Harry Potter and the Cursed Child producer Michael Cassel agrees there were times this year, during 49 weeks of the play’s suspension, when his nerves were tested. “Who would have thought when the second wave hit in July that we could fast forward to now be in a position to talk about re-opening?” he says. “The first experience back in March and April, when the gravity of the situation really hit, tested us all but we took a view to focus on the future.
“It’s taken a lot of focus, commitment and engagement with the health authorities and stakeholders to navigate a way forward. The real work though has been done by the people of Victoria who have been able to deal with this in such a proactive way.”
More than 150,000 people who saw Harry Potter and the Cursed Child in its first year were from overseas or interstate. While Cassel accepts international visitors may not be in attendance for some time, he is confident the domestic audience will ensure a robust box office and a long run.
He said theatre producers can’t get insured for COVID-19, but Live Performance Australia is currently pushing for special funding to ensure a show’s security if the restrictions need to change, so that the show remains viable.
The play will perform to an 85 per cent capacity audience but Cassel remains in talks with the health authorities to return the auditorium to full capacity.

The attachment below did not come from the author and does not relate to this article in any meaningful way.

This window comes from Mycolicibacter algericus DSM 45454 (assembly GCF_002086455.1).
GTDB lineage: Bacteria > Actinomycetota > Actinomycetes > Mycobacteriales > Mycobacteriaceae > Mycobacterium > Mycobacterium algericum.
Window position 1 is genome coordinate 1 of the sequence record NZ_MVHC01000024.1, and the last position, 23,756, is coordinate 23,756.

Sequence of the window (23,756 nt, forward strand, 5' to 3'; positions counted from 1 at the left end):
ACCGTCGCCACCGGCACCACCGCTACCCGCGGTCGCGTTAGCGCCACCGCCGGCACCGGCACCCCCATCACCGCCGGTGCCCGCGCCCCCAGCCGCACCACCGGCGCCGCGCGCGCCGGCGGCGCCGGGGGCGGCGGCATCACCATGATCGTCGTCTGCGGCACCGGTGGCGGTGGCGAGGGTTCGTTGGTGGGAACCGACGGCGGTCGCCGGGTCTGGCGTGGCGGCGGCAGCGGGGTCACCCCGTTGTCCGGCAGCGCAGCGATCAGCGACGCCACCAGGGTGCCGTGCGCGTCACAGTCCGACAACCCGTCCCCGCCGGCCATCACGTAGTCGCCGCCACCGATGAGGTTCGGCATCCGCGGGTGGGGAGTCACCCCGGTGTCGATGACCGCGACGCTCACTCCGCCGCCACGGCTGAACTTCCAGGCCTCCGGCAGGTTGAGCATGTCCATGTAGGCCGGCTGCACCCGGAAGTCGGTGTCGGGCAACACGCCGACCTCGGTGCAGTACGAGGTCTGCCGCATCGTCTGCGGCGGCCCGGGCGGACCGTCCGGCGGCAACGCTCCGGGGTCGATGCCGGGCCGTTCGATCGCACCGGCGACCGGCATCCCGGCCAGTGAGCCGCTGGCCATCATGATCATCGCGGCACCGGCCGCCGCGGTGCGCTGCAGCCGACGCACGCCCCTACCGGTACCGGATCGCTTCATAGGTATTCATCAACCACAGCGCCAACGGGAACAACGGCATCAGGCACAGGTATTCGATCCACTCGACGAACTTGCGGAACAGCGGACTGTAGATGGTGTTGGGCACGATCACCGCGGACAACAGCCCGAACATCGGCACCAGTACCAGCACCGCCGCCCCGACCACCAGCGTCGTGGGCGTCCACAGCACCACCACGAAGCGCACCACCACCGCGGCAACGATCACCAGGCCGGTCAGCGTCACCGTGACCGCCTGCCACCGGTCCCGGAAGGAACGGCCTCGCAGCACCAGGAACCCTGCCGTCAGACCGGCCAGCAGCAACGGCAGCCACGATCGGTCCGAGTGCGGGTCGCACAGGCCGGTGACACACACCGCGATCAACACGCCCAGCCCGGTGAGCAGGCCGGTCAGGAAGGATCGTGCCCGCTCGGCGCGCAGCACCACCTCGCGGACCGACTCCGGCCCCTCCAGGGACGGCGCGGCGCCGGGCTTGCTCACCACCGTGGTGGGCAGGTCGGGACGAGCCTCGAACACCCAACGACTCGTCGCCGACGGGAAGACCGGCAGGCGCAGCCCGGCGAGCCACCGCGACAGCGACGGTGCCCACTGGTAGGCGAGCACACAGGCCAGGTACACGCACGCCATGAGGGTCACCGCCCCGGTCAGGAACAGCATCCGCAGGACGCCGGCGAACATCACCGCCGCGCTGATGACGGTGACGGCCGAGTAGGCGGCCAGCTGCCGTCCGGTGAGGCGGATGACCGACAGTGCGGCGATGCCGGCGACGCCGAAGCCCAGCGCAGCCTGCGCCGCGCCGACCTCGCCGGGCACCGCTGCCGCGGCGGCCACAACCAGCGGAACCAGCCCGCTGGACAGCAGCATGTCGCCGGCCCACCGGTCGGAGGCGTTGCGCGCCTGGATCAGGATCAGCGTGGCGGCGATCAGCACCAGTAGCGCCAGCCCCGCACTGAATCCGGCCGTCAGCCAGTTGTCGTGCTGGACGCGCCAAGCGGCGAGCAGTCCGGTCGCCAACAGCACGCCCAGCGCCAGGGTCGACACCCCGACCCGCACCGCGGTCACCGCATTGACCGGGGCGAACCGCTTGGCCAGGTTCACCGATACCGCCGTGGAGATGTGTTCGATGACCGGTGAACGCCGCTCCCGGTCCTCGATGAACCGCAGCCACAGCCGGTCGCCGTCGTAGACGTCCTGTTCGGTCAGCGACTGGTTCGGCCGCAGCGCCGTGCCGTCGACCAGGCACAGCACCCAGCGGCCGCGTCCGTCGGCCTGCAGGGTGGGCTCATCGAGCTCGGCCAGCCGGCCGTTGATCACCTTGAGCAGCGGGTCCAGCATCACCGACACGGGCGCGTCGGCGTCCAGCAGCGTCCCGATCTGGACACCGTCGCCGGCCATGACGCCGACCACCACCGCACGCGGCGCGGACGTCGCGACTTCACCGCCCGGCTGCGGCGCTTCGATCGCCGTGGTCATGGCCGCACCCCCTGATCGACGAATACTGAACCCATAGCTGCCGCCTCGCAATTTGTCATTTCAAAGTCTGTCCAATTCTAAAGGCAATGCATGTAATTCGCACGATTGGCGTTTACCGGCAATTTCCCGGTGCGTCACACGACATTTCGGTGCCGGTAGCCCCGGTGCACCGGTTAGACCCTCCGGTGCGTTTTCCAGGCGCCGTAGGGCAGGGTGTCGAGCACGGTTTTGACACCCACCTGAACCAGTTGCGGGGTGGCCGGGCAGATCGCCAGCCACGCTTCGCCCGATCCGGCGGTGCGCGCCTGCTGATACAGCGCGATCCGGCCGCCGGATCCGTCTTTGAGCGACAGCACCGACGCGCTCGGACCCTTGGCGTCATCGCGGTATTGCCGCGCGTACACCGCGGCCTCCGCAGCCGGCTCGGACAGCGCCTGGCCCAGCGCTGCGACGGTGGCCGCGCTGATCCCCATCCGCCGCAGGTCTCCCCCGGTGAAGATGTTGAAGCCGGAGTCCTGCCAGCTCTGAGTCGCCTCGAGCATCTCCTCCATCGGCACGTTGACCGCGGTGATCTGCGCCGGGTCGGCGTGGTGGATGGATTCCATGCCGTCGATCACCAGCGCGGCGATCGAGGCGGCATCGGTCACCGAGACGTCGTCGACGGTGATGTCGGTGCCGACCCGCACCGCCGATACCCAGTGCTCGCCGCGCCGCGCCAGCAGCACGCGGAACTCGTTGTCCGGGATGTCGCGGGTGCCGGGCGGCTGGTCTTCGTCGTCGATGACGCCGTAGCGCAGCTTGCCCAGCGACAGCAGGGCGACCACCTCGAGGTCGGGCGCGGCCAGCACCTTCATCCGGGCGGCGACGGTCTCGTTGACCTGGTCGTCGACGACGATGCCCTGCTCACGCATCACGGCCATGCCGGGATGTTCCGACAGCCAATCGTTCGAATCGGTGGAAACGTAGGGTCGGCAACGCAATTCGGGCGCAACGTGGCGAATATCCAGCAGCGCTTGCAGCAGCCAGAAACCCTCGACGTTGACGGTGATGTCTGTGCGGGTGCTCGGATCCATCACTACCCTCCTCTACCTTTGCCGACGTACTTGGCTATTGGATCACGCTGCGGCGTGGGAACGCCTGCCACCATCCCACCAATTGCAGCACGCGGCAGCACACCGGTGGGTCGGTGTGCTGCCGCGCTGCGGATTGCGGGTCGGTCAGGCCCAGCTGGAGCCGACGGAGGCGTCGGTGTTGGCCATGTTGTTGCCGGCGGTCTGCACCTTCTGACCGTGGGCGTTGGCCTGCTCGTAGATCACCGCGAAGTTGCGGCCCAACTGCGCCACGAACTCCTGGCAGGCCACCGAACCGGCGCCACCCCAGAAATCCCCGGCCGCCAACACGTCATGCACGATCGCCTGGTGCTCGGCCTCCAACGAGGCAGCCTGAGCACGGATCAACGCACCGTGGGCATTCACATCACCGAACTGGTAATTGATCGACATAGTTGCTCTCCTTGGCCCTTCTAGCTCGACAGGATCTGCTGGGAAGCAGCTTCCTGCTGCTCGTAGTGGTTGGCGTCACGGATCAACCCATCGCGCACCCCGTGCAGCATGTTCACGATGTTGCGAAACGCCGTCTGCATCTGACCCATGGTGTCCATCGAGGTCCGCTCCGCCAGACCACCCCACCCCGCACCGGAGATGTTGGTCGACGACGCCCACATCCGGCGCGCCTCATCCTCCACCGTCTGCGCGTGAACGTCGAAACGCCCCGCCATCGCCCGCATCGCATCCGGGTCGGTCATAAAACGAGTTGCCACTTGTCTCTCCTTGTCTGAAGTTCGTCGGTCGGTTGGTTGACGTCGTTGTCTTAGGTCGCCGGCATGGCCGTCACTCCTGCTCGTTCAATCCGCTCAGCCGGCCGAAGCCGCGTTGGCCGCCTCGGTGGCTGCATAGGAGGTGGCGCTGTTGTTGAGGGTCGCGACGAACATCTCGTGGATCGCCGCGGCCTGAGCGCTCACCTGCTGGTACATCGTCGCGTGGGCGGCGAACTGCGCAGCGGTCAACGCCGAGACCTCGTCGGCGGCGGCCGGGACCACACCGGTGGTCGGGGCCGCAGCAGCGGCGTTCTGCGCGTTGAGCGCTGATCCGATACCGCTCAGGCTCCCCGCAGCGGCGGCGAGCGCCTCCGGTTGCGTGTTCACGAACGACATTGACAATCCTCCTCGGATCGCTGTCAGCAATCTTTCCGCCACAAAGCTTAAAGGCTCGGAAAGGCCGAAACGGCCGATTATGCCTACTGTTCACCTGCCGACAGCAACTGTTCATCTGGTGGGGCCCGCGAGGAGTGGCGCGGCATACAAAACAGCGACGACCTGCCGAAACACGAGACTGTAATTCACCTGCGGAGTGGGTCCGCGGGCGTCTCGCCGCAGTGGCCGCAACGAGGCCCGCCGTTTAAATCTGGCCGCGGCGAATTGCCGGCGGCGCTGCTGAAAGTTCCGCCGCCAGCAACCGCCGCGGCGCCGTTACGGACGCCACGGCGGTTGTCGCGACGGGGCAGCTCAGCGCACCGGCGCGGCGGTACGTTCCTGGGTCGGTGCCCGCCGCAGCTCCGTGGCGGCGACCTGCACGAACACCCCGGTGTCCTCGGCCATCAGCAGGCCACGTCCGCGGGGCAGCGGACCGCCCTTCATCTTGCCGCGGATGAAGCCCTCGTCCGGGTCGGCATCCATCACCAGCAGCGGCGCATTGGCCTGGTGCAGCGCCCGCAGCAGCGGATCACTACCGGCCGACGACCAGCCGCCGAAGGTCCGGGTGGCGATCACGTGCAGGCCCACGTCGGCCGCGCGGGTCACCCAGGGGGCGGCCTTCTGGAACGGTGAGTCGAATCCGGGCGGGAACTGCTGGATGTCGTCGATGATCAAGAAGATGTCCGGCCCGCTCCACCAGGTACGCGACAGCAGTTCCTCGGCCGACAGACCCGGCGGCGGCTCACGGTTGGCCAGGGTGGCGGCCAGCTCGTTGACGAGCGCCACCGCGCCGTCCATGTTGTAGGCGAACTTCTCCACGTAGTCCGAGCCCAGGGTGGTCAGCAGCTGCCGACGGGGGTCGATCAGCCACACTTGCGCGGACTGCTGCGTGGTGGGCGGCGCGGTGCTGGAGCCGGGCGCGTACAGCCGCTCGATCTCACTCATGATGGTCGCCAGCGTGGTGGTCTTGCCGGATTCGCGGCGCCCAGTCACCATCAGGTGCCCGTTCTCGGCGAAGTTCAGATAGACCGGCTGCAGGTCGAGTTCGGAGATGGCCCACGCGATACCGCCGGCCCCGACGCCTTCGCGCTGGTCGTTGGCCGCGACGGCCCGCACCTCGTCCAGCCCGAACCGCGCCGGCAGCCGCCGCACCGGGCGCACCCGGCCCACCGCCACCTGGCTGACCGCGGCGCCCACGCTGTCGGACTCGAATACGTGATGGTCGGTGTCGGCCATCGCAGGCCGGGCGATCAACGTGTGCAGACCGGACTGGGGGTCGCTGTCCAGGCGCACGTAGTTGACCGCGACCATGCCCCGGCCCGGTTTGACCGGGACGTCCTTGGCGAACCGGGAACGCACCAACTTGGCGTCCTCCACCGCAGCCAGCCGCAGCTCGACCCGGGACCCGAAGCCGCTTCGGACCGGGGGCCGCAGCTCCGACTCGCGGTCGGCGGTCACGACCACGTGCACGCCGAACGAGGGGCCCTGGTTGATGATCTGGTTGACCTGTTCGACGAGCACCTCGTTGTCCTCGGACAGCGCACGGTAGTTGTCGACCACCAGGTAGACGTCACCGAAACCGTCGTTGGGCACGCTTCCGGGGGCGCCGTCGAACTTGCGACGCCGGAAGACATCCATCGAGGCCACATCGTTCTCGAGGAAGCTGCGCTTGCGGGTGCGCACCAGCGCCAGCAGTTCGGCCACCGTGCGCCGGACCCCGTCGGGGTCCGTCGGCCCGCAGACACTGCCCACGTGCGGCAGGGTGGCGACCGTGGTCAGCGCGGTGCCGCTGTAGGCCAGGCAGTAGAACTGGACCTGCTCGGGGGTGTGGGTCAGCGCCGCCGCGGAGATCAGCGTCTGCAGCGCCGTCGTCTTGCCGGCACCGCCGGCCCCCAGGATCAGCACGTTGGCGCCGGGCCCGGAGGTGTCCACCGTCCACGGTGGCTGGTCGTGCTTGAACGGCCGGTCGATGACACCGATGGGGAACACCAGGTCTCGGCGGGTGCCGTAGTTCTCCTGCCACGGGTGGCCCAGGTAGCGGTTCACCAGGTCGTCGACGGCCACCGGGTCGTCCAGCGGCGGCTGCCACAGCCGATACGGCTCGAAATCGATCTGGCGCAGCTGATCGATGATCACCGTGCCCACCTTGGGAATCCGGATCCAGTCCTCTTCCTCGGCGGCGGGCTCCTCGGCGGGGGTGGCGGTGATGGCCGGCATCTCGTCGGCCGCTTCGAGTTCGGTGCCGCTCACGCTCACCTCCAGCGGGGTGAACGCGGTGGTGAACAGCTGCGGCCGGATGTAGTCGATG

“We’ll be supporting health protocols to get people back into the theatre and the cast and crew back to work,” he says. “This will be the first production of Harry Potter and the Cursed Child to re-open in the world and we feel very lucky and privileged to get the company back up and running.”
He also hopes this will be the signal for more theatres and producers to get back to work in the safest way possible. “We need great theatre and to see shows up and running,” he says, “because the Melbourne community is so focused on culture and entertainment.”
The show has had a significant economic impact on the state, with the Victorian Department of Jobs, Precincts and Regions’ economic audit putting the annual benefit at an estimated $244 million.
It joins a growing list of productions due to return to Melbourne stages in 2021 including Six, Everybody’s Talking About Jamie, One Flew Over the Cuckoo’s Nest, Lightscape and The Who’s Tommy.
Harry Potter and the Cursed Child is at the Princess Theatre and will open on February 25.